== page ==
When folk singer Joan Baez hunkered down in the air-raid bunker beneath Hanoi’s Metropole Hotel in the days around Christmas in 1972, she listened as B-52 bombs hammered the city.
Earlier this month, she returned, forty years later, after hearing that the shelter in which she cowered from the American bombers, and recorded material for her album Where Are You Now, My Son, had been excavated.
“Something in me was ready to come back,” she told AP from her suite in the hotel during her visit earlier this month.
Her stay in Hanoi from March 27 to April 6, was her first visit to Vietnam since she travelled in December 1972 as a member of a peace delegation from the United States during the Vietnam War.
On her visit this month, Baez spent time with the hotel staff who remembered her from her earlier visit, as well as visiting a local international school and speaking to the children and re-visiting the bunker.
She also left behind a souvenir for the hotel: a portrait of a Buddhist monk that she painted herself during her stay. It now hangs in the main lobby.
She met with staff who’d worked at the hotel during her 1972 visit, including the housekeeper, Tieu Phuong.
According to AP, Phuong said she remembered Baez, as well as American pilots who were released from Hanoi prison and stayed at the hotel before returning home to the United States.
During her time hiding in the bunker in 1972, Baezrecorded air-raid sirens, bombs and the voices of her companions, sounds which would comprise one side of her album.
She also recorded the sound that would lend its name to the title: a woman wailing “Where are you, my son?”
However, on her revisit to the bunker, Baez said she felt only “love” for the shelter.
“What I felt was this huge warmth, and it was gratitude,” Baez told AP, describing her return to the shelter. “I thought I’d feel all these wretched things about the bunker, but it was really love. It took care of me, and so I didn’t have any problem going back.”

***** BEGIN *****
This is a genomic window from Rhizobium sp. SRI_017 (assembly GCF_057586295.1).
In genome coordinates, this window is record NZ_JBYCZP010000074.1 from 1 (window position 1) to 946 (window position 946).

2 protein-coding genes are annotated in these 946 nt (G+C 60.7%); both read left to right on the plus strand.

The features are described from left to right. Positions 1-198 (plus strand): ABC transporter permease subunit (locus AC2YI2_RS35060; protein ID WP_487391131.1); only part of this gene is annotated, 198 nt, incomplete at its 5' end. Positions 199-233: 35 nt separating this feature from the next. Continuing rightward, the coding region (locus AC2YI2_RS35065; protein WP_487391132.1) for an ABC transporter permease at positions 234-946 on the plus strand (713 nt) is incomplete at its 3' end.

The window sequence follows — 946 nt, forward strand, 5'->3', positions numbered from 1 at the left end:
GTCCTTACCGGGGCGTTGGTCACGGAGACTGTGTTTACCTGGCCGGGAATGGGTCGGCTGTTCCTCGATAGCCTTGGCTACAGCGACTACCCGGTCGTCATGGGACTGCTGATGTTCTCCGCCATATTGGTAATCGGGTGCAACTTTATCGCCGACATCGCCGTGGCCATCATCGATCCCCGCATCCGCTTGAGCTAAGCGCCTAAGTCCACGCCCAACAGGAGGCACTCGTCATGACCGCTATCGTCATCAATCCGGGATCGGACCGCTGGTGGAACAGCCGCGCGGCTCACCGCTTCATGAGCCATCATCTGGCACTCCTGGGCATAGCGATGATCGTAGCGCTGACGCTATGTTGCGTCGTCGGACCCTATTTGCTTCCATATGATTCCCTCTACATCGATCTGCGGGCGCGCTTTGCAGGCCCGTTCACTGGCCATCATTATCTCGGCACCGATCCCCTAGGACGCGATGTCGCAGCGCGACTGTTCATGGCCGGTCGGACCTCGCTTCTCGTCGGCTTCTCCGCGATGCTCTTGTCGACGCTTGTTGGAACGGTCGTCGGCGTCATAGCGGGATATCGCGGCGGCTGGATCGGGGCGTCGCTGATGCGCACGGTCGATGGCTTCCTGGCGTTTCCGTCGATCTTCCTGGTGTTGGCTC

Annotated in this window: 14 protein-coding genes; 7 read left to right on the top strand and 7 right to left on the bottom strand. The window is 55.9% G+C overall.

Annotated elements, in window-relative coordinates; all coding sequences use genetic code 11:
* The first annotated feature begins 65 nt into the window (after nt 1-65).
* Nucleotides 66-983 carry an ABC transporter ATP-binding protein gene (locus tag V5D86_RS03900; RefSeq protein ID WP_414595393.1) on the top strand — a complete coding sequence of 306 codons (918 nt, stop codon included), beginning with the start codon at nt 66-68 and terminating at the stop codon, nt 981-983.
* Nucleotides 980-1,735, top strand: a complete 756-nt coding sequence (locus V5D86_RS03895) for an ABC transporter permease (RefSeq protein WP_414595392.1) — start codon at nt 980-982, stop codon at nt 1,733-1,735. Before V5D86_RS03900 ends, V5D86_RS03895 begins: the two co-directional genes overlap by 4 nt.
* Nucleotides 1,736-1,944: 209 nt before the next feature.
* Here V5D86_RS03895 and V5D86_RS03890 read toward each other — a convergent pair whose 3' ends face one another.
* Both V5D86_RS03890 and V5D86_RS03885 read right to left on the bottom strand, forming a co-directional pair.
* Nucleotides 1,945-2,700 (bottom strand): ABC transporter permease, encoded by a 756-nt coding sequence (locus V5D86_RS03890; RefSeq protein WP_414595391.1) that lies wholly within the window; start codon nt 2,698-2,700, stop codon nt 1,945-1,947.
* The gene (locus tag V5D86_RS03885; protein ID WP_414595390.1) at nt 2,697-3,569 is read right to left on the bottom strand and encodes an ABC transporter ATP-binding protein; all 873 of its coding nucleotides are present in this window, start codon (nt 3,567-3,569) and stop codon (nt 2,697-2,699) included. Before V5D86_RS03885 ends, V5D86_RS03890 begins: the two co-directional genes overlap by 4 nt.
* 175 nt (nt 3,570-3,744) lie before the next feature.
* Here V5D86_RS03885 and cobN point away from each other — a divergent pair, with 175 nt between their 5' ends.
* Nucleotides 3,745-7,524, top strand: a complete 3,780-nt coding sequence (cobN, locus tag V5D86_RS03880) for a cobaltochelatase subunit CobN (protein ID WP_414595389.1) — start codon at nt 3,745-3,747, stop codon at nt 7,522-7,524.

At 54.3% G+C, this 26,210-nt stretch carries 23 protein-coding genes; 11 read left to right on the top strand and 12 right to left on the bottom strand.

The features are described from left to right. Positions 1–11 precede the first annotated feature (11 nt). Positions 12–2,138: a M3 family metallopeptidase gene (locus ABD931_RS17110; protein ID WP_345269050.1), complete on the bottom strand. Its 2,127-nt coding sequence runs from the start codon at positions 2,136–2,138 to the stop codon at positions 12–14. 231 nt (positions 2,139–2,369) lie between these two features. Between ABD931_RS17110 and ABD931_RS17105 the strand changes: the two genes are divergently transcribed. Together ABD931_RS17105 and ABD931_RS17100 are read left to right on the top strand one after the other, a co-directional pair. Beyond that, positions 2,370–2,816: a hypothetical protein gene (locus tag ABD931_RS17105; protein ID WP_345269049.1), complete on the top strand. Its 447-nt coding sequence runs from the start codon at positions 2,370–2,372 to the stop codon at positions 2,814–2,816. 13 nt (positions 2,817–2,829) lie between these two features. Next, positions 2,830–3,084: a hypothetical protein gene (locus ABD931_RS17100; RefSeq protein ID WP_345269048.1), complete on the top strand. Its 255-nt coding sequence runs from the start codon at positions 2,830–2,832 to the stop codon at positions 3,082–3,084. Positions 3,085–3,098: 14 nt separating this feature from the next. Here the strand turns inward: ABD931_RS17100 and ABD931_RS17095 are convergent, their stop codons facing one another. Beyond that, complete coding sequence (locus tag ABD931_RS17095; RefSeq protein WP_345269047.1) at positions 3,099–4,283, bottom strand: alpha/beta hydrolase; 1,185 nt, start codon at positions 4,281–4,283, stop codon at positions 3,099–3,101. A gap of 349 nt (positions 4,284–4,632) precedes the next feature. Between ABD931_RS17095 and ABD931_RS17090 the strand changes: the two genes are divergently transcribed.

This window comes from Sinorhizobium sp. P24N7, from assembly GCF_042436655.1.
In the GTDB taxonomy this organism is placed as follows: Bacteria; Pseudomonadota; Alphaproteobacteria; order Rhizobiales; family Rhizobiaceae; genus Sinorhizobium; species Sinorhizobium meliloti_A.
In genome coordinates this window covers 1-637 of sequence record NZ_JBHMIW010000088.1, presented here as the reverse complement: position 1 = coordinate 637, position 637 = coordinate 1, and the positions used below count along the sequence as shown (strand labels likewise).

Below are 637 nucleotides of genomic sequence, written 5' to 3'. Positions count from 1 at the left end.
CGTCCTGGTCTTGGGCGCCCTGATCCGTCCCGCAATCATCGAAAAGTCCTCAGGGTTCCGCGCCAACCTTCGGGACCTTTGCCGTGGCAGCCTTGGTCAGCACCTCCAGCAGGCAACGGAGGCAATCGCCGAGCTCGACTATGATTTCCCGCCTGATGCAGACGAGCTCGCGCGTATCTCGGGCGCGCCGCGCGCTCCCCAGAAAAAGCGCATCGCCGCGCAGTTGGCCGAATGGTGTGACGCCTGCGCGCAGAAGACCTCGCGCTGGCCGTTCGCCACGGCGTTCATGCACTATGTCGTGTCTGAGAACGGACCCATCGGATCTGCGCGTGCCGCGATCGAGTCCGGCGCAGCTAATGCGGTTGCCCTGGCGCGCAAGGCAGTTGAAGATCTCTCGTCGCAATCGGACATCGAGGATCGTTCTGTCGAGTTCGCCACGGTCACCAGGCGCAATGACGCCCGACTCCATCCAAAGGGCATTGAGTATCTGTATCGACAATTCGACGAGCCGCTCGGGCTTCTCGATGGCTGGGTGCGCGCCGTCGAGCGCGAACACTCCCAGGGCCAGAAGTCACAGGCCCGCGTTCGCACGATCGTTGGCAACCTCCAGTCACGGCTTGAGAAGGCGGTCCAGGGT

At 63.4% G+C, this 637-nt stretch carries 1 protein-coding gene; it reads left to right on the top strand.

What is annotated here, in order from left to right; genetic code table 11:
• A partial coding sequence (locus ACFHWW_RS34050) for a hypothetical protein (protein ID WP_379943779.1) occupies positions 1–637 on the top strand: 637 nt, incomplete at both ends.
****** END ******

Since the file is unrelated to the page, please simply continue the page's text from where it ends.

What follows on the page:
The American singer, who once dated Bob Dylan, has recorded more than 50 albums, most recently a 2008 record produced by Steve Earle, titled Day After Tomorrow.
But she is almost as well-known for her social activism.
In the early years of her career, she was vocal in the anti-Vietnam War protest as well as the civil rights movement.
Since then, Baez, who considers herself a pacifist, has lent her voice to causes including the anti-Iraq war protest, poverty, human rights and equality for the gay and lesbian community.
During this year’s visit, a private trip, she reminded a group of schoolchildren at a local international institution of her act of defiance at 16: when she refused to leave her school in California to go home during an air-raid drill.
According to AP, Baez first contacted the hotel about a visit when she read news reports about the re-opening of the bunker.
The hotel itself, Sofitel Legend Metropole Hanoi, opened in 1901 and has since hosted numerous celebrities, including legendary comedians and novelists.
It was renovated in 2009, and its Metropole Wing features suites named for famous guests such as Charlie Chaplin, Somerset Maugham and Graham Greene.